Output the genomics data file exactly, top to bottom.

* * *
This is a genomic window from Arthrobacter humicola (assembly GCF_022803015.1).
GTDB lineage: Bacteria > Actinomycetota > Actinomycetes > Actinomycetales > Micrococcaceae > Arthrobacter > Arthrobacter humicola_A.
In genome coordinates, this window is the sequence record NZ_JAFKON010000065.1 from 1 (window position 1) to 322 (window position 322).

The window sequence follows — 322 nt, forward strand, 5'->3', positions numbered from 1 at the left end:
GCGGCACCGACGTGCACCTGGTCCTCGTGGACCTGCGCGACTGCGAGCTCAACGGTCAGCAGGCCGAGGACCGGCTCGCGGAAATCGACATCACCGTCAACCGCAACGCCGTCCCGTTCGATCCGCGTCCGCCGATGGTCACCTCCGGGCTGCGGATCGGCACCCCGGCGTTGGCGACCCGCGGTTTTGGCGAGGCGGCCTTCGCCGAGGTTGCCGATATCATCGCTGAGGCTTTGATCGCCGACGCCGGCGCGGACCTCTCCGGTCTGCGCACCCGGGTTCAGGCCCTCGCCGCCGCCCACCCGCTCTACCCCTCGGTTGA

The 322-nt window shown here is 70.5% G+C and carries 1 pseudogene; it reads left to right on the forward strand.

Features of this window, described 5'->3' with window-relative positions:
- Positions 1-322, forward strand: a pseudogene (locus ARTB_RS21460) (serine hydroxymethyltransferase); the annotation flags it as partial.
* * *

This is a genomic window from Arthrobacter humicola (assembly GCF_022803015.1).
GTDB lineage: Bacteria > Actinomycetota > Actinomycetes > Actinomycetales > Micrococcaceae > Arthrobacter > Arthrobacter humicola_A.
In genome coordinates, this window is the sequence record NZ_JAFKON010000065.1 from 1 (window position 1) to 322 (window position 322).

The window sequence follows — 322 nt, forward strand, 5'->3', positions numbered from 1 at the left end:
GCGGCACCGACGTGCACCTGGTCCTCGTGGACCTGCGCGACTGCGAGCTCAACGGTCAGCAGGCCGAGGACCGGCTCGCGGAAATCGACATCACCGTCAACCGCAACGCCGTCCCGTTCGATCCGCGTCCGCCGATGGTCACCTCCGGGCTGCGGATCGGCACCCCGGCGTTGGCGACCCGCGGTTTTGGCGAGGCGGCCTTCGCCGAGGTTGCCGATATCATCGCTGAGGCTTTGATCGCCGACGCCGGCGCGGACCTCTCCGGTCTGCGCACCCGGGTTCAGGCCCTCGCCGCCGCCCACCCGCTCTACCCCTCGGTTGA

The 322-nt window shown here is 70.5% G+C and carries 1 pseudogene; it reads left to right on the forward strand.

Features of this window, described 5'->3' with window-relative positions:
- Positions 1-322, forward strand: a pseudogene (locus ARTB_RS21460) (serine hydroxymethyltransferase); the annotation flags it as partial.